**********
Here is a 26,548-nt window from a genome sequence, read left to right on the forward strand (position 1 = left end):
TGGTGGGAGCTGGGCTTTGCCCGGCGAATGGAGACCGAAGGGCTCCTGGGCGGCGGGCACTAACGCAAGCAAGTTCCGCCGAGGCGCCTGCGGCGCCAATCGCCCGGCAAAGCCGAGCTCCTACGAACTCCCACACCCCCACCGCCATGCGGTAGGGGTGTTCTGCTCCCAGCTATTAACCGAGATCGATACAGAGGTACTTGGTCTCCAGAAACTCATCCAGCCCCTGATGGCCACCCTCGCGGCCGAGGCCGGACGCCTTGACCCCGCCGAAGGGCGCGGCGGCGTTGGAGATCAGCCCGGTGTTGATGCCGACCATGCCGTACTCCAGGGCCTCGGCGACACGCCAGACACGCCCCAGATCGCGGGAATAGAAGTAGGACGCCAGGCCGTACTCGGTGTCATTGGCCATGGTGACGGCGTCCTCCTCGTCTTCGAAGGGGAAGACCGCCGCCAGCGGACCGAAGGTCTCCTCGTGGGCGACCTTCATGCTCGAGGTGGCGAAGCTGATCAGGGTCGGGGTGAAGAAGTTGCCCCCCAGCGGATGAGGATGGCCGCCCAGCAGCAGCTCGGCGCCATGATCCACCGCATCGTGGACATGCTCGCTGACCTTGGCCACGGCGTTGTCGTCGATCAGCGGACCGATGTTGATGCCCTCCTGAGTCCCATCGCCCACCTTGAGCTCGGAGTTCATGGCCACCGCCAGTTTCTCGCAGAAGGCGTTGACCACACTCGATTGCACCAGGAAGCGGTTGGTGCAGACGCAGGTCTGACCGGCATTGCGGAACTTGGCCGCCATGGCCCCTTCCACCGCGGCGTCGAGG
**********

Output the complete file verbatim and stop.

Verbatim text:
Here is a 26,548-nt window from a genome sequence, read left to right on the forward strand (position 1 = left end):
TGGTGGGAGCTGGGCTTTGCCCGGCGAATGGAGACCGAAGGGCTCCTGGGCGGCGGGCACTAACGCAAGCAAGTTCCGCCGAGGCGCCTGCGGCGCCAATCGCCCGGCAAAGCCGAGCTCCTACGAACTCCCACACCCCCACCGCCATGCGGTAGGGGTGTTCTGCTCCCAGCTATTAACCGAGATCGATACAGAGGTACTTGGTCTCCAGAAACTCATCCAGCCCCTGATGGCCACCCTCGCGGCCGAGGCCGGACGCCTTGACCCCGCCGAAGGGCGCGGCGGCGTTGGAGATCAGCCCGGTGTTGATGCCGACCATGCCGTACTCCAGGGCCTCGGCGACACGCCAGACACGCCCCAGATCGCGGGAATAGAAGTAGGACGCCAGGCCGTACTCGGTGTCATTGGCCATGGTGACGGCGTCCTCCTCGTCTTCGAAGGGGAAGACCGCCGCCAGCGGACCGAAGGTCTCCTCGTGGGCGACCTTCATGCTCGAGGTGGCGAAGCTGATCAGGGTCGGGGTGAAGAAGTTGCCCCCCAGCGGATGAGGATGGCCGCCCAGCAGCAGCTCGGCGCCATGATCCACCGCATCGTGGACATGCTCGCTGACCTTGGCCACGGCGTTGTCGTCGATCAGCGGACCGATGTTGATGCCCTCCTGAGTCCCATCGCCCACCTTGAGCTCGGAGTTCATGGCCACCGCCAGTTTCTCGCAGAAGGCGTTGACCACACTCGATTGCACCAGGAAGCGGTTGGTGCAGACGCAGGTCTGACCGGCATTGCGGAACTTGGCCGCCATGGCCCCTTCCACCGCGGCGTCGAGG